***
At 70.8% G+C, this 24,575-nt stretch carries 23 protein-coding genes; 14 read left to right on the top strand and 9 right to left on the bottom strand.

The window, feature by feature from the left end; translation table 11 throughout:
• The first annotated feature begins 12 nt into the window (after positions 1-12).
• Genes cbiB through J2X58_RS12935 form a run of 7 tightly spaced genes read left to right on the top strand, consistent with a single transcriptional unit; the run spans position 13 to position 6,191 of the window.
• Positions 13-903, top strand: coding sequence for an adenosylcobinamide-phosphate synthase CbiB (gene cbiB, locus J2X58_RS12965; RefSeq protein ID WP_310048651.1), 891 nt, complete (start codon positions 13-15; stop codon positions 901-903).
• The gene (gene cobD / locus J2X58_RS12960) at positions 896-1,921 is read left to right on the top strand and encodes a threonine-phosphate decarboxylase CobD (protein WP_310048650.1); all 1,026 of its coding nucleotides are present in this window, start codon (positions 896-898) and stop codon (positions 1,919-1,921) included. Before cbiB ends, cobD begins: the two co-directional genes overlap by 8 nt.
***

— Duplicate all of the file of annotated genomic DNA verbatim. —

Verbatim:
At 70.8% G+C, this 24,575-nt stretch carries 23 protein-coding genes; 14 read left to right on the top strand and 9 right to left on the bottom strand.

The window, feature by feature from the left end; translation table 11 throughout:
• The first annotated feature begins 12 nt into the window (after positions 1-12).
• Genes cbiB through J2X58_RS12935 form a run of 7 tightly spaced genes read left to right on the top strand, consistent with a single transcriptional unit; the run spans position 13 to position 6,191 of the window.
• Positions 13-903, top strand: coding sequence for an adenosylcobinamide-phosphate synthase CbiB (gene cbiB, locus J2X58_RS12965; RefSeq protein ID WP_310048651.1), 891 nt, complete (start codon positions 13-15; stop codon positions 901-903).
• The gene (gene cobD / locus J2X58_RS12960) at positions 896-1,921 is read left to right on the top strand and encodes a threonine-phosphate decarboxylase CobD (protein WP_310048650.1); all 1,026 of its coding nucleotides are present in this window, start codon (positions 896-898) and stop codon (positions 1,919-1,921) included. Before cbiB ends, cobD begins: the two co-directional genes overlap by 8 nt.